God’s in his Heaven, all’s right with the world.
That’s correct: LeBron James is back in Cleveland. And now that peace has been secured in the Middle East, we can all sleep better.
What’s that you say? Peace has not been secured in the Middle East? But … but … LeBron James is back with the Cavaliers, where he started his NBA career 11 years ago. Surely, not only Middle East peace but also the fate of mankind itself rested on his decision.
That’s the idea I got from seeing the reaction to James’ fleeing Miami’s Heat for Lake Erie’s balmy shores. Indeed, one ESPN talking head called Friday, the day James announced his decision, “a great day in Ohio history.” OK … maybe not quite as great as the day the Cuyahoga River caught fire in 1969. But right up there. And surely at the cost of fewer fish.
At least coverage of LeBron’s return finally gave us a break from wall-to-wall cable fever over the World Cup soccer matches, which were significantly less important, being capable only of ending world hunger. Now that Germany emerged victorious, it’s a schnitzel in every pot, sports fans!
Naturally, social media was abuzz when news of James’ decision broke. But then social media is often more abuzz than a beekeepers convention, usually over such life-altering topics as the overwhelming succulence of Wendy’s Asiago Chicken Ranch Club (3,337 likes on Facebook). In comparison, LeBron’s Facebook announcement of his decision racked up just shy of 500,000 likes by Sunday. He’d have had half a million more if only he accompanied the post with a picture of a scowling cat.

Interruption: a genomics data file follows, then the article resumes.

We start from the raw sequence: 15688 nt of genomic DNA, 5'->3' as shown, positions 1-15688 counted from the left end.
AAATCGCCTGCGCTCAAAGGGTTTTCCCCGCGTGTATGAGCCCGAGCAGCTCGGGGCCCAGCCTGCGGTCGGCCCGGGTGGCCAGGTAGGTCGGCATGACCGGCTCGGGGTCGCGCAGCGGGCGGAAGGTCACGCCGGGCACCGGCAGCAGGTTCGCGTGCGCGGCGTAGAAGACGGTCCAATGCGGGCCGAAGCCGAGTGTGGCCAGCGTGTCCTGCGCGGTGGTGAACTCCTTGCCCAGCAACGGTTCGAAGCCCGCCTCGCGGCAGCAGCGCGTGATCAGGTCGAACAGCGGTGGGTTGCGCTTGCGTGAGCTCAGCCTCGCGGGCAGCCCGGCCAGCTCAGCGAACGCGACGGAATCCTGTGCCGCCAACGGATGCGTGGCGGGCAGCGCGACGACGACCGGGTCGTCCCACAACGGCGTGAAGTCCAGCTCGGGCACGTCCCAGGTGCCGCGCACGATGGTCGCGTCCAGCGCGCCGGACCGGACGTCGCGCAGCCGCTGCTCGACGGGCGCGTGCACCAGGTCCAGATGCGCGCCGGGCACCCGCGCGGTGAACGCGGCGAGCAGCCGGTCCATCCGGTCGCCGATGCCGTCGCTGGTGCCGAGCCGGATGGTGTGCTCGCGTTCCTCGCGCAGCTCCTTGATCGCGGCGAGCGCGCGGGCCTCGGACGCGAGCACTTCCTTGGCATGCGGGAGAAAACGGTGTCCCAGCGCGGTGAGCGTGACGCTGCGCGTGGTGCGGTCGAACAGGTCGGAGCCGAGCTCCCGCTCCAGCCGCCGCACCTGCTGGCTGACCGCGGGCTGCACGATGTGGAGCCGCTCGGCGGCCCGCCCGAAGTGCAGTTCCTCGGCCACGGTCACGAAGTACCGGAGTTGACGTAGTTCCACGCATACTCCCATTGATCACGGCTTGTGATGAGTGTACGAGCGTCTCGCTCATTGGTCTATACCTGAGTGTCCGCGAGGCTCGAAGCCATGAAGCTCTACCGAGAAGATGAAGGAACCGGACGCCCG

This ecstasy over LeBron’s homecoming strikes me as overblown, especially in light of the reaction Clevelanders had when “King James” left “home” after the 2010 season. Back then, legions of Cavs fans burned replica James jerseys, then padlocked themselves in their lockers for several weeks, their lower lips turned down like Jackie Cooper in “The Kid.” Short memories, these denizens of the Land of Cleves.
Not that Cavs fans are alone. Jumping into the race to appear even more lacking in class than their northern counterparts, Heat fans started slowly by burning James jerseys. But they kicked hard in the stretch and won handily when someone spray-painted the word “Queen” across LeBron’s face on a mural depicting the 2012 Miami championship team. Say what you will about vapid sports fans, but the world needs more such biting social commentary.
I’m still waiting for someone to explain why sporting events that mean a great deal to the wide world of sports hold equal significance in the far wider world of real life. Sure, sports provide much-needed, sometimes comic, relief from the soul-crushing reality of daily life. But, honestly, did the Steelers failure to win a seventh Super Bowl in 2010 lead to a global economic recession? If a NASCAR driver crashes into a wall and no one is watching, does he still make a sound?
Does LeBron’s rebound to Cleveland rate such ubiquitous coverage and elevation to historical status? Only if you believe it to be of greater significance than what Neil Armstrong (another Ohio native) did by taking “one small step for a man” onto the moon in 1969.
And if you do, maybe Armstrong should have taken a basketball with him.